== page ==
The application of creative imagination and scientific principles to design buildings and infrastructure.
For many, the ‘Art of Engineering’ is primarily in visual form, via drawings and sketches. To me, however, it is the art of problem solving within which sketches, drawings, calculations and presentations (visual and/or verbal) would sit in our ‘gallery’. As an Engineer, we face the challenge of achieving a client’s vision within the restrictions of science, legislation and cost. Add to this, a design team of different specialisms and there becomes quite a complex problem to solve.
Undertaking calculations to prove the adequacy of our design is one part of our role, however utilising our imagination, creative skill and, of course, our ‘engineering judgement’ is how we demonstrate our art form. This doesn’t necessarily mean a bespoke solution, in fact cost wise that will be the last resort, but rather a knowledge of the many proprietary products on the market that we could configure to achieve the end goal.
In these days of computer modelling and analysis so much can be automated, however this only assists with checking our numerical design and clash detection. The true skill and art is interpreting this data and utilising it to complement the work of the design team to produce a design appreciated for its form and function. This could be reconfiguring a floor structure to minimise the structural depth, detailing a buried SuDs system that maximises site space or designing a street to encourage footfall back into city centres. When work starts on site our problem solving doesn’t stop but in fact can become more complex. Design changes, client changes, contractor changes and unexpected site constraints, when some aspects of the design are set in stone (hypothetically and actually), mean our art may require to be more creative.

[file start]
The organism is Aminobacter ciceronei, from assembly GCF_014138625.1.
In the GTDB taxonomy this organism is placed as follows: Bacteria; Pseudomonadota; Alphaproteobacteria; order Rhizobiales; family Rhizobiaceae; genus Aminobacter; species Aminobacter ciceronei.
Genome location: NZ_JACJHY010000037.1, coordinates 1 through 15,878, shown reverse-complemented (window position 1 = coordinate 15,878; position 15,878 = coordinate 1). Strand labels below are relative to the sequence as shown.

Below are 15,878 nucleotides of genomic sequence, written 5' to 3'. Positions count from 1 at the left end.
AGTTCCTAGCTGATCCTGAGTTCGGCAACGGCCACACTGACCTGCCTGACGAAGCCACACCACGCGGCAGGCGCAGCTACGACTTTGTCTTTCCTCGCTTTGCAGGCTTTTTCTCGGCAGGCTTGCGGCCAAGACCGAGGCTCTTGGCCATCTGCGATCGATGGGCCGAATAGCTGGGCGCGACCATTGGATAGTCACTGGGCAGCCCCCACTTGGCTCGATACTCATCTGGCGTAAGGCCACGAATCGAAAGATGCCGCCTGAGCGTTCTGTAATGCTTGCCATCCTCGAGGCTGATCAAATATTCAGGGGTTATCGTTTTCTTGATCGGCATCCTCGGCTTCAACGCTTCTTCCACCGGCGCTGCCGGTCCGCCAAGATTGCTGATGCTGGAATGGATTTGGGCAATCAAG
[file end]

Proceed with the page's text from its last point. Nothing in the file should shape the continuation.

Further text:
Therefore, for me, the ‘Art of Engineering’ is utilising our creative skill to solve complex design problems in the delivery of buildings and infrastructure. In our cities we are constantly surrounded by the ‘Art of Engineering’, not always immediately visible. My home city Glasgow has many great examples, particularly the old buildings and streets that have now been re-engineered to accommodate modern life. A great example of civic art!